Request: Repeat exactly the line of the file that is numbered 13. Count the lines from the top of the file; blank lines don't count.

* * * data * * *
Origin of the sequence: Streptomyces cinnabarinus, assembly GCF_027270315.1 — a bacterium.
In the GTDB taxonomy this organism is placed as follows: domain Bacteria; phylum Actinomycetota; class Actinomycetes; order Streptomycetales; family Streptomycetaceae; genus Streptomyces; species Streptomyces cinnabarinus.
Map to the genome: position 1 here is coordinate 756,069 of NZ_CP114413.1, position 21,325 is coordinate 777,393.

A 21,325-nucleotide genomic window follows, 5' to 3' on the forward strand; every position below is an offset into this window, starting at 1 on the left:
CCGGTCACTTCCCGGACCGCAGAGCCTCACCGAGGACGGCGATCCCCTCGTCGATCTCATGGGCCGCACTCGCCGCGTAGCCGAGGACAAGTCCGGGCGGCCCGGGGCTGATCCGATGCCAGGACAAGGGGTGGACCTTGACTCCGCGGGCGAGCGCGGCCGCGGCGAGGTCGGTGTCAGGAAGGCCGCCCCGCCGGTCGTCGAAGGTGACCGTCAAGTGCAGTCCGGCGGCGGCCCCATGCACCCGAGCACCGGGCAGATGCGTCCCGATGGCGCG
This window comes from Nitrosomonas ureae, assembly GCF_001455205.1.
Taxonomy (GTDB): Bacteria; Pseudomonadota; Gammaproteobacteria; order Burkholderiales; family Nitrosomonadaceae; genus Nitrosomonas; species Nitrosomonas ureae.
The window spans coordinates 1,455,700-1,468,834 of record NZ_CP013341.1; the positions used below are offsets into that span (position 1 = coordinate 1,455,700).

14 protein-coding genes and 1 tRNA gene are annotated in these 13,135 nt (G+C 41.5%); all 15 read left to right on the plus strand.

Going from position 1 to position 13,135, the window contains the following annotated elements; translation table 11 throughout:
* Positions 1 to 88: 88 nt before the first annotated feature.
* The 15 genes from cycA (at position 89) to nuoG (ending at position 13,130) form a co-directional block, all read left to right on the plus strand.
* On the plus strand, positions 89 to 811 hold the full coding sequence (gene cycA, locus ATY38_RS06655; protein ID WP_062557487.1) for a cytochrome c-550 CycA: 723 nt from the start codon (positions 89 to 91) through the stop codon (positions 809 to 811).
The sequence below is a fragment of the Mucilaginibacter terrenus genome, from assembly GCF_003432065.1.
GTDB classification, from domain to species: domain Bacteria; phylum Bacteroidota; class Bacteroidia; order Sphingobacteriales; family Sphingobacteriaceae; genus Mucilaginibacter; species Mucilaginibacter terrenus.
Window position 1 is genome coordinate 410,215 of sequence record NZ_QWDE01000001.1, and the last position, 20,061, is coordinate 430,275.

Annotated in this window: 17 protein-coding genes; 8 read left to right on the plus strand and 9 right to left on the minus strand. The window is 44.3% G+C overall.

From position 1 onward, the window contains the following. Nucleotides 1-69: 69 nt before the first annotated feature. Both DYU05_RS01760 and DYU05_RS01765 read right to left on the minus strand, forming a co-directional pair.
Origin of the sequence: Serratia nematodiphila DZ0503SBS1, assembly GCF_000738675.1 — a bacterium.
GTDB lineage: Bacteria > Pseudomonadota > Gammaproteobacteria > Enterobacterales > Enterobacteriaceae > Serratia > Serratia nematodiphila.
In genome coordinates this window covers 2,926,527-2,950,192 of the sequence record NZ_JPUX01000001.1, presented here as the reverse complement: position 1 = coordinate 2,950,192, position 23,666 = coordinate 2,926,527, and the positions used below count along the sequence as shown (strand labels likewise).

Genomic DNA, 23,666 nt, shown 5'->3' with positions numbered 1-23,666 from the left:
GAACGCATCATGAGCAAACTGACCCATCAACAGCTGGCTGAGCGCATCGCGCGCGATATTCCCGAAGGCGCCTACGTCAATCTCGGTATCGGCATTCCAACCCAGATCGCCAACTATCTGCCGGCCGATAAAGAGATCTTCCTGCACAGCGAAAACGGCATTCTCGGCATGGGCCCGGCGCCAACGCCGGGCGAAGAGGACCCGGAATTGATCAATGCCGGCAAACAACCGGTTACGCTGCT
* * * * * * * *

* On the plus strand, positions 89 to 811 hold the full coding sequence (gene cycA, locus ATY38_RS06655; protein ID WP_062557487.1) for a cytochrome c-550 CycA: 723 nt from the start codon (positions 89 to 91) through the stop codon (positions 809 to 811).